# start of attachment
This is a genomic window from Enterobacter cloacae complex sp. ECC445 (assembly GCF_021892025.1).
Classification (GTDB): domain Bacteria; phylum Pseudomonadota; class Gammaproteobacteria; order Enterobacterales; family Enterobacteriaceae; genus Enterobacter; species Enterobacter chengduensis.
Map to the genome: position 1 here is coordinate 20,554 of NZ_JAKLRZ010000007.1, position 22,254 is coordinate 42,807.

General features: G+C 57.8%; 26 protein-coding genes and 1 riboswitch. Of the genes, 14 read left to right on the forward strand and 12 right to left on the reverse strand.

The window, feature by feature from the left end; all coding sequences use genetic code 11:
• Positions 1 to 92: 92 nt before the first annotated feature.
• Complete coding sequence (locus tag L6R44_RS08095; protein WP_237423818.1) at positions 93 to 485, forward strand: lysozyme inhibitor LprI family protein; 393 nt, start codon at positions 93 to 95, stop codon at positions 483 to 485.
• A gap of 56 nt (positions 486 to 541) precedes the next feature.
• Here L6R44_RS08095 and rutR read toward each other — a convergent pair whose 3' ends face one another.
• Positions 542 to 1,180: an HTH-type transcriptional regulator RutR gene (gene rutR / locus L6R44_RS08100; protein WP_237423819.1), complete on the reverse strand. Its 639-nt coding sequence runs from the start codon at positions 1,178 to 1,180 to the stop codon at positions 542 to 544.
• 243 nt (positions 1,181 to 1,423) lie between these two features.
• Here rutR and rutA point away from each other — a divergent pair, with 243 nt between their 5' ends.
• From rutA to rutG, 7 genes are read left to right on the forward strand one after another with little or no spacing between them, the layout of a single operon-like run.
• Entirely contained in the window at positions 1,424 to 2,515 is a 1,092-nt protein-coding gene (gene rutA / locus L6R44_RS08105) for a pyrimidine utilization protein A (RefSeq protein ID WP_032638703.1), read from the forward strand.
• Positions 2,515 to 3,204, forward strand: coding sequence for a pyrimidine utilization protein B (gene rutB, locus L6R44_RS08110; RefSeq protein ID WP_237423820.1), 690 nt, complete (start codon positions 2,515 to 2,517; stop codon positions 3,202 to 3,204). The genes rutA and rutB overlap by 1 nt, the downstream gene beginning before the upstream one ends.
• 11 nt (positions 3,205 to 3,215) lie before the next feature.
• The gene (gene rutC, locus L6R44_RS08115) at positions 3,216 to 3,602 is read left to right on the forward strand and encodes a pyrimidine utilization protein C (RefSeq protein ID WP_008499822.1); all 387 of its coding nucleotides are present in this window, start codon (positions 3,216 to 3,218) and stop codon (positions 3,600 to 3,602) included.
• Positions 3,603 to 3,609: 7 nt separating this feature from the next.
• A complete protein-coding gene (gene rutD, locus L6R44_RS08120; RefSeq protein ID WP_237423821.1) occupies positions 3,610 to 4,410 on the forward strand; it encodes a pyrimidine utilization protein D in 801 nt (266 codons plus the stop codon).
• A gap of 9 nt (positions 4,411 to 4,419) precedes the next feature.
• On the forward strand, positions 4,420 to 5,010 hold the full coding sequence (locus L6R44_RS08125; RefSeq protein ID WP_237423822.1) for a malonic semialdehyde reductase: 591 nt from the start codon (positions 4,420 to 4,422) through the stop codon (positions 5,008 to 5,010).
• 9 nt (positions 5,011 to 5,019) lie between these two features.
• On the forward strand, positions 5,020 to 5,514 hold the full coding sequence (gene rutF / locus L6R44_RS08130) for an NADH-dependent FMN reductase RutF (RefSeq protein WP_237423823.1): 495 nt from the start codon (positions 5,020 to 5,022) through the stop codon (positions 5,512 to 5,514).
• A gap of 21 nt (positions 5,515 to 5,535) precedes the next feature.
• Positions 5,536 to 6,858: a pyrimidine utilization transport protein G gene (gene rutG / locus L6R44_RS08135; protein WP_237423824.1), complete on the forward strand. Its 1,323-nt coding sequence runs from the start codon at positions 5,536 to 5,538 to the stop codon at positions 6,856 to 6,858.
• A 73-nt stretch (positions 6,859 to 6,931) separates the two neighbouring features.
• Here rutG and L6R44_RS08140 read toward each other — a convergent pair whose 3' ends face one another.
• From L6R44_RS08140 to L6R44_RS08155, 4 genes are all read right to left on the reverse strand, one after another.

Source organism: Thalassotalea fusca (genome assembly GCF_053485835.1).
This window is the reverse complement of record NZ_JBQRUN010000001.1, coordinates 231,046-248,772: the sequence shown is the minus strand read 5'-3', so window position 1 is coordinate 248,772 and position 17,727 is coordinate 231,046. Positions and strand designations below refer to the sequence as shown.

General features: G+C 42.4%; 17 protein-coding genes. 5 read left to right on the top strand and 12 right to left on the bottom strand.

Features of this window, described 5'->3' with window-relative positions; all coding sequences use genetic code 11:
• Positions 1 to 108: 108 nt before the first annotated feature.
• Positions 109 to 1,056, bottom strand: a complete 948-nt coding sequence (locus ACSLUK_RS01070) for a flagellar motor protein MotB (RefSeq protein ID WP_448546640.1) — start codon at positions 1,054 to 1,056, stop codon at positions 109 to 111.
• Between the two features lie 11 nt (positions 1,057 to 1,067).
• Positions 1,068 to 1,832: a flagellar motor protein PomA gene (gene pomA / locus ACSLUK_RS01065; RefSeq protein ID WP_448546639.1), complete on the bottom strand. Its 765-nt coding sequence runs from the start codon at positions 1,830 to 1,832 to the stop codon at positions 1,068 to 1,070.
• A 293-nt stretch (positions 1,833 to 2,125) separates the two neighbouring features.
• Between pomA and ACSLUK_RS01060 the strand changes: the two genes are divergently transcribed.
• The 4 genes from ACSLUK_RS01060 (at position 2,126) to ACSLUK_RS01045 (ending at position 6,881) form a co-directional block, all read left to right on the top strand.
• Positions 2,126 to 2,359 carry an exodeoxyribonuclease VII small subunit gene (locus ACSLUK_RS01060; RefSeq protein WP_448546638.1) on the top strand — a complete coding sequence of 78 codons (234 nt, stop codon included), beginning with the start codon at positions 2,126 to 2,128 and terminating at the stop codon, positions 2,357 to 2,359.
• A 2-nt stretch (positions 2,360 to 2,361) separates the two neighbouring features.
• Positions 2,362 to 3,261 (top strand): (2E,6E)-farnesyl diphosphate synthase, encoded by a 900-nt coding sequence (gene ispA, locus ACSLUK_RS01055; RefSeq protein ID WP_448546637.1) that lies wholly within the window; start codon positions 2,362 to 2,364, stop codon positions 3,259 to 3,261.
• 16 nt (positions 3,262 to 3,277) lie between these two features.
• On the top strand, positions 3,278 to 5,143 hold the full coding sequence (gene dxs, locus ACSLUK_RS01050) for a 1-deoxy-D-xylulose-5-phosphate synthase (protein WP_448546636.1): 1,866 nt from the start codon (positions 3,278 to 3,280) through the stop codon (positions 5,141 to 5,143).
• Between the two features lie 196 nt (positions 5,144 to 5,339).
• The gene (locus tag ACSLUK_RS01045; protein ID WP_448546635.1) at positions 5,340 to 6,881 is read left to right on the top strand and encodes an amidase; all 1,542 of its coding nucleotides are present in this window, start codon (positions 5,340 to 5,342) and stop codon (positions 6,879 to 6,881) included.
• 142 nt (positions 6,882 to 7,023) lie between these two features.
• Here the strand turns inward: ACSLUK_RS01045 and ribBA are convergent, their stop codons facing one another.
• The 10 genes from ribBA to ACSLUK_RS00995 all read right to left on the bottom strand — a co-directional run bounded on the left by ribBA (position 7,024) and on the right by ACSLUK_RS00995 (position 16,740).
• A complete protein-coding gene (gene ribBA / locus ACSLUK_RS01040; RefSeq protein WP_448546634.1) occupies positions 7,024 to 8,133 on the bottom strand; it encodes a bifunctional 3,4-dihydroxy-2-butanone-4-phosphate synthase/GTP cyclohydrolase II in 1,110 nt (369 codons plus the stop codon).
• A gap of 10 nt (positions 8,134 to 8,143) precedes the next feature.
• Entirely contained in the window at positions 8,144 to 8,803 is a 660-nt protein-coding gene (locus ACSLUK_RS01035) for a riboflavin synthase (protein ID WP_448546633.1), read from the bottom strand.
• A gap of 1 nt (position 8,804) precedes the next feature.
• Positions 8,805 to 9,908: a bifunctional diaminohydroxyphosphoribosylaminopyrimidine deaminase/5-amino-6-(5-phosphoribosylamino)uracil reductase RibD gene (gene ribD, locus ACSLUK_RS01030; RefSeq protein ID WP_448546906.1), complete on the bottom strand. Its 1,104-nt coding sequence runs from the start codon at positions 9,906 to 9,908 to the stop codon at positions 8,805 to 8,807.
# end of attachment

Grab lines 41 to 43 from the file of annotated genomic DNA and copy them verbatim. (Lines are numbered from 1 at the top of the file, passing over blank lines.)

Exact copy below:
• A 2-nt stretch (positions 2,360 to 2,361) separates the two neighbouring features.
• Positions 2,362 to 3,261 (top strand): (2E,6E)-farnesyl diphosphate synthase, encoded by a 900-nt coding sequence (gene ispA, locus ACSLUK_RS01055; RefSeq protein ID WP_448546637.1) that lies wholly within the window; start codon positions 2,362 to 2,364, stop codon positions 3,259 to 3,261.
• 16 nt (positions 3,262 to 3,277) lie between these two features.